The data security and privacy of all Australians is of the highest importance. The government will always adhere to privacy laws and the highest possible security standards. Non-sensitive public data can, however, be of enormous benefit to the Australian economy. 10

On 28 September 2016 the Attorney-General announced that the Privacy Act would be amended in order to improve protections of anonymised datasets published by the Commonwealth Government. The amendment would create a new criminal offence of re-identifying de-identified government data. It would also be an offence to counsel, procure, facilitate, or encourage anyone to do this, and to publish or communicate any re-identified dataset. The legislative change, which the Attorney-General said would be introduced in the Spring Sittings of Parliament, would provide that these offences take effect from the day of this announcement.11

6. Office of the Australian Information Commissioner (OAIC), De-identification of data and information, Privacy business resource, 4, OAIC, Sydney, April 2014, p. 2. 7. Ibid.

8. CPDP, De-identification, op. cit. 9. G Brandis (Attorney-General), Amendment to the Privacy Act to further protect de-identified data, media release, 28 September 2016. 10. Department of the Prime Minister and Cabinet (PM&C), ‘Public data policy’, PM&C website, December 2015. 11. In fact the Bill provides that the offences take effect from 29 September 2016, the day after this announcement.

Warning: All viewers of this digest are advised to visit the disclaimer appearing at the end of this document. The disclaimer sets out the status and purpose of the digest. Privacy Amendment (Re-identification Offence) Bill 2016 5

In justifying the need for these amendments, the Attorney-General referred to the Government’s Public Data Policy Statement and also to the need to balance open data with privacy protection:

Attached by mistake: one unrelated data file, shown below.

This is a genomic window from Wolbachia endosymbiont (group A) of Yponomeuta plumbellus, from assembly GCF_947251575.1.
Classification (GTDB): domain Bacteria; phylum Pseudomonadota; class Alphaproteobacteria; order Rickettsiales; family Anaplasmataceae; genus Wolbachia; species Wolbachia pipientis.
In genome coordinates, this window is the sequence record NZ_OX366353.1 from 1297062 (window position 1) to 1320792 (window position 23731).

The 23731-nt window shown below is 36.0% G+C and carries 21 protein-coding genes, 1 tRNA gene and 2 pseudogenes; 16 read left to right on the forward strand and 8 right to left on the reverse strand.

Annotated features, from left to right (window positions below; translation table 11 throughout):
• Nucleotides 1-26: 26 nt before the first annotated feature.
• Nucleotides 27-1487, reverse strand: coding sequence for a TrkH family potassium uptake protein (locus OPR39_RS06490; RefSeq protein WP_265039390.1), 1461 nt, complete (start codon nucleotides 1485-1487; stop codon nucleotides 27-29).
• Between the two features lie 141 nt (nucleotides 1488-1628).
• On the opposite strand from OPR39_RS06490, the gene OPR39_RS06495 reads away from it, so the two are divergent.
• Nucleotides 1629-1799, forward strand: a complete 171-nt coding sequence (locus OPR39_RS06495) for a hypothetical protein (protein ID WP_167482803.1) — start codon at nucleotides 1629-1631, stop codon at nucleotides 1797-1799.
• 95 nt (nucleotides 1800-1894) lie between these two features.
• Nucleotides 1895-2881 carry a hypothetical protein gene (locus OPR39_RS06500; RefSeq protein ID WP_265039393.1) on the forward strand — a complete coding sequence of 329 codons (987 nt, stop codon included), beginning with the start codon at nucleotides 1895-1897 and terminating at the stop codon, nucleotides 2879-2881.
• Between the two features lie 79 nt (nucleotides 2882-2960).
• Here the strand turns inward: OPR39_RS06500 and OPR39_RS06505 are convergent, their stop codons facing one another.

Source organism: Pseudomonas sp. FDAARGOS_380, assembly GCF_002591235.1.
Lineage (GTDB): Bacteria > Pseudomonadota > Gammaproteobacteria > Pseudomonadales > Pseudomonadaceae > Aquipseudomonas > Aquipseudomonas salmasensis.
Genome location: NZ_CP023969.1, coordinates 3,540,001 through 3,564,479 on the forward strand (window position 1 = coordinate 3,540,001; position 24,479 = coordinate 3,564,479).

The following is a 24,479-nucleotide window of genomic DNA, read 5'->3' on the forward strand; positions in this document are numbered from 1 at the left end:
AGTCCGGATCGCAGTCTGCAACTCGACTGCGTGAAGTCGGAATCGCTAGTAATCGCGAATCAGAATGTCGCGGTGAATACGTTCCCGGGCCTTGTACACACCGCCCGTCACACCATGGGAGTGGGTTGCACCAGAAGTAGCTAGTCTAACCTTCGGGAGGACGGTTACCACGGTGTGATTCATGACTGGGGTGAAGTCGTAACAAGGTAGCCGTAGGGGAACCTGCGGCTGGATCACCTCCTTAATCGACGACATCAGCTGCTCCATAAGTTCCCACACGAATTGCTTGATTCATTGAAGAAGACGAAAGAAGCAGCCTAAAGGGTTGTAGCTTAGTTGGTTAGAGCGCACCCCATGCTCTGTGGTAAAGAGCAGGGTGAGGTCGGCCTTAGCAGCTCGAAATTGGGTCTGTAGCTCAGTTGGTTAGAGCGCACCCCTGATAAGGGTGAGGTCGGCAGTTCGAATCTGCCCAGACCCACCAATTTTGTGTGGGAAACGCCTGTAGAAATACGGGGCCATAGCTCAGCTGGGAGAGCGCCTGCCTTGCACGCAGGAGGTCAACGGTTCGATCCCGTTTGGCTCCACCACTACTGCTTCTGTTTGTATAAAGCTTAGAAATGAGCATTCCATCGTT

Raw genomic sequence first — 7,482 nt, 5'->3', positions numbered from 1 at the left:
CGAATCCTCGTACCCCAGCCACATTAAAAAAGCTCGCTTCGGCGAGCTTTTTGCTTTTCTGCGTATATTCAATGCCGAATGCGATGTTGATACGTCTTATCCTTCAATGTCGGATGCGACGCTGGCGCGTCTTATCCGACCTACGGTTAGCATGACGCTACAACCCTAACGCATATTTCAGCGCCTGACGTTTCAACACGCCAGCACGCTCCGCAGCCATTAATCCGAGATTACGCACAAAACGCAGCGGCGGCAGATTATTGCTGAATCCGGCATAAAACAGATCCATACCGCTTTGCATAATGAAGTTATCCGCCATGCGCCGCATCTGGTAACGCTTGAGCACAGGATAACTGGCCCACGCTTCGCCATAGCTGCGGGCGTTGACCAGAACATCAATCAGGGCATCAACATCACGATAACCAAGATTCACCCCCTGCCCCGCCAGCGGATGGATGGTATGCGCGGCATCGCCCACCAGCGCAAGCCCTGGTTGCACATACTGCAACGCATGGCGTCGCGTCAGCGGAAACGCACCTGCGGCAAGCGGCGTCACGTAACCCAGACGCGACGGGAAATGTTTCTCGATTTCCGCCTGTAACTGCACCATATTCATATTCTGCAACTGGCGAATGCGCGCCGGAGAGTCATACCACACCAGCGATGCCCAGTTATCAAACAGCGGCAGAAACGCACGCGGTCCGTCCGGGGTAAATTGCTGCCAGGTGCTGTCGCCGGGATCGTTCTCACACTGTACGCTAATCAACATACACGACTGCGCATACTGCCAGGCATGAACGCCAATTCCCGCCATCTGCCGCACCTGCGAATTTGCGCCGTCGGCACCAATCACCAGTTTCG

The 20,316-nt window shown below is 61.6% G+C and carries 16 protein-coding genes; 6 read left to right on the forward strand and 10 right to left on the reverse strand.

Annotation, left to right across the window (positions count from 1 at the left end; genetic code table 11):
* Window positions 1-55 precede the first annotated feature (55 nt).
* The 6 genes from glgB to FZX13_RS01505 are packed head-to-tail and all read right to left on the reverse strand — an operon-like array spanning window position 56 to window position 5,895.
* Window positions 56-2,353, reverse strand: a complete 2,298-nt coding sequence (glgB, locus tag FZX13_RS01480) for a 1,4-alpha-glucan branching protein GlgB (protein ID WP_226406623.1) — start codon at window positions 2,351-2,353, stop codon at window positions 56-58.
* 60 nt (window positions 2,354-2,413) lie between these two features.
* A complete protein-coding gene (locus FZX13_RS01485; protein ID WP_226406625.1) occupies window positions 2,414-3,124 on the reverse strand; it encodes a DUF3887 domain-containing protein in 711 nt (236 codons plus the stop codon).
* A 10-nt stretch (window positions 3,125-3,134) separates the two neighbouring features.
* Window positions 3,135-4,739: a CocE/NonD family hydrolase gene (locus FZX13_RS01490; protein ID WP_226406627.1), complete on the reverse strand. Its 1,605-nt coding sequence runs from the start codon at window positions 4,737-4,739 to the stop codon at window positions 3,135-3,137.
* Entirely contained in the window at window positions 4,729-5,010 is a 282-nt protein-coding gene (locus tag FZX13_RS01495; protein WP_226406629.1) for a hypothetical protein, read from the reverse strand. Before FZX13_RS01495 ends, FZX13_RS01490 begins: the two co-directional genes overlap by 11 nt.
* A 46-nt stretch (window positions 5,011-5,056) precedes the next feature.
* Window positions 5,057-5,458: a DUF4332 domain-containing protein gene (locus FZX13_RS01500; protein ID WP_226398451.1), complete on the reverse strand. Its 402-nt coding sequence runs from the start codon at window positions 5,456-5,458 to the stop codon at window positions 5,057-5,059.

Our ability to deliver better policies and to solve many of the great challenges of our time rests on the effective sharing and analysis of data. For this reason, the Coalition Government has promoted the benefits of open government data, in accordance with the Australian Government Public Data Policy Statement, and published anonymised data on data.gov.au.

In accepting the benefits of the release of anonymised datasets, the Government also recognises that the privacy of citizens is of paramount importance.

It is for that reason that there is a strict and standard government procedure to de-identify all government data that is published. Data that is released is anonymised so that the individuals who are the subject of that data cannot be identified.

However, with advances of technology, methods that were sufficient to de-identify data in the past may become susceptible to re-identification in the future. 12

Media and other reports suggested that the Attorney-General’s announcement was in fact triggered by a recent Department of Health data breach involving Medicare and Pharmaceutical Benefit Scheme (PBS) data. On 29 September 2016, the day after the Attorney-General’s announcement, the Department of Health issued a media release stating it had removed a research dataset based on Medicare and PBS claims from its open data portal after a team of Melbourne researchers alerted the Department that their research revealed that medical practitioner details could be decrypted.13 In a separate statement the researchers explained their research methods, also stating that publishing data can be a great risk to privacy: